When we came back from the Christmas holidays, we received an email from management regretfully announcing that they were kicking off a consultation period that would lead to up to 400 people being made redundant around the UK.

In the UK, there is a rather odd law that any time 20-99 people are to be fired, there is a 30 day ‘consultation period’ during which the company must ‘consult’ with employee representatives. When 100 or more people are to be fired, the consultation period is 90 days. Our 90 days ends on March 16. The tension (and black humour) is building up, as people wait for dismissal notices.

Because the consultation period is so long, it is sensible for the company to set an overly high limit to the number of redundancies they will make. They don’t want to start another round of consultation, should they find that they’ve set the limit too low. There is a balancing act between setting the limit high enough to give the company room to move, but not so high that it panics and demoralises everyone.

Many people have remarked to me that the 90 days for consultation is too long to be left hanging. Hearts pound quicker when an email arrives without a subject line. People view suspiciously meetings between upper management people, and upper management and HR. Some people I know had planned to go on holiday in April, May or June but are reluctant to book tickets and accommodation in case they find out on March 16 that they need all their savings to get through unemployment.

Yet, 90 days is better than 8 hours. I took part in our company’s the first sustainable construction materials conference. Invitations for the conference were sent to offices in the UK, mainland Europe, Australia and the US. For two days, specialists in America and the UK were to present to a a worldwide teleconference. However, two days before the conference, all the American presentations were cancelled without explanation. My Outlook invitations suddenly had big red crosses on them.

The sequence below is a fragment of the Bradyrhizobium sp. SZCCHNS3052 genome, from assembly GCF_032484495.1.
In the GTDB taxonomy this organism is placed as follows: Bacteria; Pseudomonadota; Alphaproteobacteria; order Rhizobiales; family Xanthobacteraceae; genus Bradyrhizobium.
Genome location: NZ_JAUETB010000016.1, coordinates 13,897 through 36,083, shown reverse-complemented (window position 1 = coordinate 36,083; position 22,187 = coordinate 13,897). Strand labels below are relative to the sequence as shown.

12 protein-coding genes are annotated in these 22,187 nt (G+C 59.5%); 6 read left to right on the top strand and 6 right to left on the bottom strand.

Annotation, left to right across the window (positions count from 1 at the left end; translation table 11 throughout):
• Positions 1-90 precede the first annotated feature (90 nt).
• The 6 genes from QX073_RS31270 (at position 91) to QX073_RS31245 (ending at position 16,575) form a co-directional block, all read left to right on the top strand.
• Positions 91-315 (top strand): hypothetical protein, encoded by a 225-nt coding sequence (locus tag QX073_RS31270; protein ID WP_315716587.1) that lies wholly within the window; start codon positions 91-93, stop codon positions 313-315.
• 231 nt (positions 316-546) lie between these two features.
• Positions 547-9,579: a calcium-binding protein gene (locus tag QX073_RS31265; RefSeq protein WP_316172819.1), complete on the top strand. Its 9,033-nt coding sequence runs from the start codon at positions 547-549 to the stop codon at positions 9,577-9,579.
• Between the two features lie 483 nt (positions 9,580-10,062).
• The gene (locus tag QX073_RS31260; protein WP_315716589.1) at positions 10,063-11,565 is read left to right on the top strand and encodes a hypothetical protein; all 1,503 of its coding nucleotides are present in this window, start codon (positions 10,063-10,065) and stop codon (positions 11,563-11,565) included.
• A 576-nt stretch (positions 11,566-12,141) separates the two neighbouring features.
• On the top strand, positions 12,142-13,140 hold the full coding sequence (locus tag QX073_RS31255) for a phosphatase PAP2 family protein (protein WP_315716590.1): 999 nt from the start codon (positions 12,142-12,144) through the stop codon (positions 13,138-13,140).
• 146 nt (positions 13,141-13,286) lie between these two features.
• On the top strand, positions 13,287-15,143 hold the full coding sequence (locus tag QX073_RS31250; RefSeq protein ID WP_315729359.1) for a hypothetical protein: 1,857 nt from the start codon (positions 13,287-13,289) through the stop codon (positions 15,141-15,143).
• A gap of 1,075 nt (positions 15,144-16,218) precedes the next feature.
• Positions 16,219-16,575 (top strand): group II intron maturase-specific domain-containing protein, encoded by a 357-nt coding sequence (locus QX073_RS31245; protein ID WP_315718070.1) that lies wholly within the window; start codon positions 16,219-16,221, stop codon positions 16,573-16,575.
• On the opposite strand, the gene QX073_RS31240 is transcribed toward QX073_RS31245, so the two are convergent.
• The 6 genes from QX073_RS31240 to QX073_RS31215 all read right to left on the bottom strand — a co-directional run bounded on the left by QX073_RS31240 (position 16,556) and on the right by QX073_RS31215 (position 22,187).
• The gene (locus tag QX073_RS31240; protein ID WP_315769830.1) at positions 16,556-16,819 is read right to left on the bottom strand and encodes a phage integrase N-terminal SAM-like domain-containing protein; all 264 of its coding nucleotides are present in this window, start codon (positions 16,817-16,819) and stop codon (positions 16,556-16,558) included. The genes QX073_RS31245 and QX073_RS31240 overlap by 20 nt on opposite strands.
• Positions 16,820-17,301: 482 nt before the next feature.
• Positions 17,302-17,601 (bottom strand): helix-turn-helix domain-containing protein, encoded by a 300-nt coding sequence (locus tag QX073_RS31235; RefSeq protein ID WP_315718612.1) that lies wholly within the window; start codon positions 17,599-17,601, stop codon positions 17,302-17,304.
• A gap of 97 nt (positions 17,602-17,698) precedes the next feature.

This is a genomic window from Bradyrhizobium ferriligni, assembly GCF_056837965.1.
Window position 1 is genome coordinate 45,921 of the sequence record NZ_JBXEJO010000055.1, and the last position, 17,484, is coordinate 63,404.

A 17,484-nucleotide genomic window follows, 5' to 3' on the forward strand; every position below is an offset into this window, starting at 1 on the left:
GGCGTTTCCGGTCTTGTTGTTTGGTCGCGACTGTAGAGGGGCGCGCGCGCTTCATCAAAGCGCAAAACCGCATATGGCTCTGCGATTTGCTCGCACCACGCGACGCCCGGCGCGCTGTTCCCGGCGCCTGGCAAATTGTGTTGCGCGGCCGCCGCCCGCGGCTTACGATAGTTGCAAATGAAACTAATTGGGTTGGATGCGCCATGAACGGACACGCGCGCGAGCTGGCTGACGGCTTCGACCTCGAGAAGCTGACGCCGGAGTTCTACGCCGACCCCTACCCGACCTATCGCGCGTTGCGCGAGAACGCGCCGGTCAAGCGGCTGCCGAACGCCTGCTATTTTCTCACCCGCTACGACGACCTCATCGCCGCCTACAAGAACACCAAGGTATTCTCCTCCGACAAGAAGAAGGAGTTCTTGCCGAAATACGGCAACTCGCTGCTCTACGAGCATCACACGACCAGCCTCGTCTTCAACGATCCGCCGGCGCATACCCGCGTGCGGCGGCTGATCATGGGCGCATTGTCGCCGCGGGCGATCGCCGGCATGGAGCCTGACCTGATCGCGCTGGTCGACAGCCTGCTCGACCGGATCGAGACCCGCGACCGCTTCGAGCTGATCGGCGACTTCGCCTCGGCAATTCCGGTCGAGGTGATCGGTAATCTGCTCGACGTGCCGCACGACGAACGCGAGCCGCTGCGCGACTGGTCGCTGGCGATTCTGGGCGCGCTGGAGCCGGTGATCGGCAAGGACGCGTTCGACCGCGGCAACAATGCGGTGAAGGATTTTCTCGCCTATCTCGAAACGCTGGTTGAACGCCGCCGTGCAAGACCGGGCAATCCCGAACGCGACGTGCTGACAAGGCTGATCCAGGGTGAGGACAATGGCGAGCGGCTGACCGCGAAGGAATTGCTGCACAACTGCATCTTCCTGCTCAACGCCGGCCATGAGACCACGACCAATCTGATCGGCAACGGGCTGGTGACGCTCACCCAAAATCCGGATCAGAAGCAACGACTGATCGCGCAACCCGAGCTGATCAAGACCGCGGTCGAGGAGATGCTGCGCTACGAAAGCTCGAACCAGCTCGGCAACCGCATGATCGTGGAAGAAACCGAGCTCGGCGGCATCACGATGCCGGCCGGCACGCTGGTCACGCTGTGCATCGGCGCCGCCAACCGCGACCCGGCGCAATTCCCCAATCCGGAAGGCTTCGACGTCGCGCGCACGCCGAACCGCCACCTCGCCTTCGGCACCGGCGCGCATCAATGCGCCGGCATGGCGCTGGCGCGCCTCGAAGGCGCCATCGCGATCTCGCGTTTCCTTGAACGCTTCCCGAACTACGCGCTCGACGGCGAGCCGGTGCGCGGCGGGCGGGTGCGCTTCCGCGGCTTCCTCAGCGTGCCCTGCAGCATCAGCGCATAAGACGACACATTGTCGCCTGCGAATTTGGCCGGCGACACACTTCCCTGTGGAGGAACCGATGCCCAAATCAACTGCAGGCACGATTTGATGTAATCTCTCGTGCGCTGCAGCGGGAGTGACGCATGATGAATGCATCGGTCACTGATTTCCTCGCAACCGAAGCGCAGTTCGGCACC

The conference went on without the Americas and it was there that I heard what had happened. In the US, people showed up to work and found dismissal emails in their inbox. They had to leave the office by the end of the day.

Losing 15% of staff was so devastating and the need to cut costs were such that US management withdrew participation from the conference. I don’t know if the presenters themselves had been axed. In Australia, too, about 10% of staff have been ‘released’.

There are many ways to handle redundancies badly and here is one of them. I will write about some stories that were shared in the aftermath of this news from the US. Some of them were so horrible that they were funny.

I will say that our company is more cuddly than most, being employee owned and sustainability focused. Many people have commented that the way the American redundancies were handled was uncharacteristically cruel.


  1. Rohan says:

    We’re being offered “voluntary redundancies” organization-wide at the moment. No-one seems particularly stressed but no-one seems inclined to accept the offer either, so it seems to me involuntary redundancies are the next step.

    One of my coworkers said that he found out he lost a previous job by reading a newspaper(!)

  2. joanium says:

    I asked about voluntary redundancies and I’m told they’re generally a bad idea for companies. I hadn’t thought about it before but the people who take voluntary redundancies are generally the most marketable people — those with more experience and skills who know they can get a job easily somewhere else. Those are the ones you want to keep!

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